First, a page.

“Humanity is but a single Brotherhood, so make peace with your brethren.” The Qur’an 49:10
I am not in Tennessee right now, I am in Haiti. But I am trying to get caught up some on my Pilgrimage posts from when I was in the States last and was able to work on my sacred space bucket list. And highlighting this particular place, The Islamic Center of Murfreesboro, has been on my heart for a while, the more and more that I see Islamophobia normalized in the US and even celebrated within the current political campaigns, I wanted to share the example of this beautiful faith community there in Murfreesboro that has overcome tremendous adversity and still stood strong as a symbol of peace and tolerance. The mosque is one of the newest places on my list having only opened up in 2012, after a long and controversial process to build a larger location for the growing congregation there to gather and worship. Once they announced their plans for the building in 2010 they endured more than two years of protests, vandilism, threats, and arson from community members that didn’t want them to be there. They were even sued in an attempt to stop construction, but a judge ruled in their favor and the building continued. When they finally opened in 2012, the congregation celebrated their new space that stood as a triumph over hatred. The Imam Ossama Bahloul at that time encouraged his Islamic community there by reassuring them that they had reason to be proud because God knew they were strong enough to deal with all of the opposition that was thrown their way.
That history in itself makes this place special as a sacred space that almost never was. But what is even better is that since then, this community of Muslims have made a conserted effort to establish their space as one that represents unity, understanding, and indeed community. Despite the violent reaction that they received, they have responded out of love and tolerance and become a place that brings people together in Murfreesboro rather than dividing them further.
From the homepage of their website,
Let us stand together and build bridges rather than barriers, openess rather than walls. Rather than borders, let us look at distant horizons together, in the common spirit of the value and dignity of a shared personhood as citizens of this great nation.
Sounds pretty different from what we’re used to hearing from certain politicians and the media these days. We seldom let the voices of Muslims themselves be heard on the issues that affect them. Instead most people hear “ISIS” and freak out because what they really heard was “Islam”. But that’s not what Islam is, this is Islam, “Let us stand together and build bridges rather than barriers.”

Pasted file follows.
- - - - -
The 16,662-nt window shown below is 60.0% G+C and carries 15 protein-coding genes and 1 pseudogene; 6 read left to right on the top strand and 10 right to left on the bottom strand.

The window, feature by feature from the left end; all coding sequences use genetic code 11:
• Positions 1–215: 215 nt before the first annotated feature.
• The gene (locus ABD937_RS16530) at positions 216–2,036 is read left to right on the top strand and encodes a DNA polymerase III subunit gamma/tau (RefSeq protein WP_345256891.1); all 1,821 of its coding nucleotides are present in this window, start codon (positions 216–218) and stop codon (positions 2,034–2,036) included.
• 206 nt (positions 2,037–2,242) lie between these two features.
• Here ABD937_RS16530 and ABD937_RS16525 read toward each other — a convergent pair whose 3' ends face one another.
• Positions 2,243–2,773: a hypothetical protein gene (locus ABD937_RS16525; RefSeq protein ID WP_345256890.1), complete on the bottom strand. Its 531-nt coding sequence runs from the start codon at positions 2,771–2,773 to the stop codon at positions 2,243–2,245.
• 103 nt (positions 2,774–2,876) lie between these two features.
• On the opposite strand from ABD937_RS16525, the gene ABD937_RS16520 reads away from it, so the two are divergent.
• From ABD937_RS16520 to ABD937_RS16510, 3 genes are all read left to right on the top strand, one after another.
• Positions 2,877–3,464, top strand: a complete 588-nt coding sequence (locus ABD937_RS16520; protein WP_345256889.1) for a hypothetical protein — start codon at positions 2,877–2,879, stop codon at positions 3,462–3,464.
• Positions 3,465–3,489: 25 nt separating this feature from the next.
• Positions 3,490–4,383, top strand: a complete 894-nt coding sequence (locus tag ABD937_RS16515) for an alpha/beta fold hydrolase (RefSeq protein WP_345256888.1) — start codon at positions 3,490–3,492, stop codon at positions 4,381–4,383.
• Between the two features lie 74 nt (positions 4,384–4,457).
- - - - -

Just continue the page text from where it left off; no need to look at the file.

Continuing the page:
And from what I can tell from my own experience there in Murfreesboro, they are really embodying this as a congregation. The space itself welcomes you in no matter who you are and encourages to ask questions about where you are to shed light on a belief system that is so widely misunderstood. Even as I pulled into the parking lot I was struck by the fact that it sits within spitting distance of a Baptist church and the two buildings look like they belong next to each other physically and theologically. It’s a strong symbol alone that two such places can exist side by side in this country.
I, unfortunately, arrived at a time when only the janitor was around. I have since been trying to get in touch with Imam Bahloul to ask him some more questions about the center there, but he is in the middle of leaving his position there to focus on more academic work so I have not been able to talk to him as much as I would have liked. But I can understand even from my very brief correspondance with him that no matter where he goes or what he does he is working to bring people together and doing everything in his power to present a positive, more true image of Islam to the world. I pray that whoever the Center there finds to replace him will be able to continue to build on everything that he’s already done.
The mosque in Murfreesboro is just one example of the many, many mosques all across the US that are full of devote followers of Islam who believe in peace, in freedom, and in solidarity with other faiths. These places don’t get near enough attention. They are essential institutions for our communities and important parts of our republic. They are sacred and they people that worship there are our brothers and sisters. The sooner we all realize that, the sooner we can all know peace. Until then, I’m happy to stand with them and look at distant horizons together.